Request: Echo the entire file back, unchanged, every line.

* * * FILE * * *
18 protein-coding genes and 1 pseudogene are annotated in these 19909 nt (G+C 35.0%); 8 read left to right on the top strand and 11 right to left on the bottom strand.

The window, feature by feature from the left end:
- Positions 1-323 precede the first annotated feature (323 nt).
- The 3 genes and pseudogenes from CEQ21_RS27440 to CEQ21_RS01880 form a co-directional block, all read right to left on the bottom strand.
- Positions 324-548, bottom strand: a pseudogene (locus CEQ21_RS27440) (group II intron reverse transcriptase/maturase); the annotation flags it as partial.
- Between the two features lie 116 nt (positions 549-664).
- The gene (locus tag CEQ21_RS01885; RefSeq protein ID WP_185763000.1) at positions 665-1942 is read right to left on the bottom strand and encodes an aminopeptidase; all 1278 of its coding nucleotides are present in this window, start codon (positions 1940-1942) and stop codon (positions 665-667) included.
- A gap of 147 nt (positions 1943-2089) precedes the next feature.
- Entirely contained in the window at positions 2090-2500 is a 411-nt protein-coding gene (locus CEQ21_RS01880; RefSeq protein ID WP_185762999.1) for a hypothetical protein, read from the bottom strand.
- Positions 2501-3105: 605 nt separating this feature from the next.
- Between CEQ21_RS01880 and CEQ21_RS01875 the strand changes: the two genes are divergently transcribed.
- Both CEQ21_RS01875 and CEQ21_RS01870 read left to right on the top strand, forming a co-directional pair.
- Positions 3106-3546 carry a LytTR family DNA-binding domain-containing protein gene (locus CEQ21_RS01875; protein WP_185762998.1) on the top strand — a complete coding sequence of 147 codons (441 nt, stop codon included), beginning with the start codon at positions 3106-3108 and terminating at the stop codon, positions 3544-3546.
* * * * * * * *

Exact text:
18 protein-coding genes and 1 pseudogene are annotated in these 19909 nt (G+C 35.0%); 8 read left to right on the top strand and 11 right to left on the bottom strand.

The window, feature by feature from the left end:
- Positions 1-323 precede the first annotated feature (323 nt).
- The 3 genes and pseudogenes from CEQ21_RS27440 to CEQ21_RS01880 form a co-directional block, all read right to left on the bottom strand.
- Positions 324-548, bottom strand: a pseudogene (locus CEQ21_RS27440) (group II intron reverse transcriptase/maturase); the annotation flags it as partial.
- Between the two features lie 116 nt (positions 549-664).
- The gene (locus tag CEQ21_RS01885; RefSeq protein ID WP_185763000.1) at positions 665-1942 is read right to left on the bottom strand and encodes an aminopeptidase; all 1278 of its coding nucleotides are present in this window, start codon (positions 1940-1942) and stop codon (positions 665-667) included.
- A gap of 147 nt (positions 1943-2089) precedes the next feature.
- Entirely contained in the window at positions 2090-2500 is a 411-nt protein-coding gene (locus CEQ21_RS01880; RefSeq protein ID WP_185762999.1) for a hypothetical protein, read from the bottom strand.
- Positions 2501-3105: 605 nt separating this feature from the next.
- Between CEQ21_RS01880 and CEQ21_RS01875 the strand changes: the two genes are divergently transcribed.
- Both CEQ21_RS01875 and CEQ21_RS01870 read left to right on the top strand, forming a co-directional pair.
- Positions 3106-3546 carry a LytTR family DNA-binding domain-containing protein gene (locus CEQ21_RS01875; protein WP_185762998.1) on the top strand — a complete coding sequence of 147 codons (441 nt, stop codon included), beginning with the start codon at positions 3106-3108 and terminating at the stop codon, positions 3544-3546.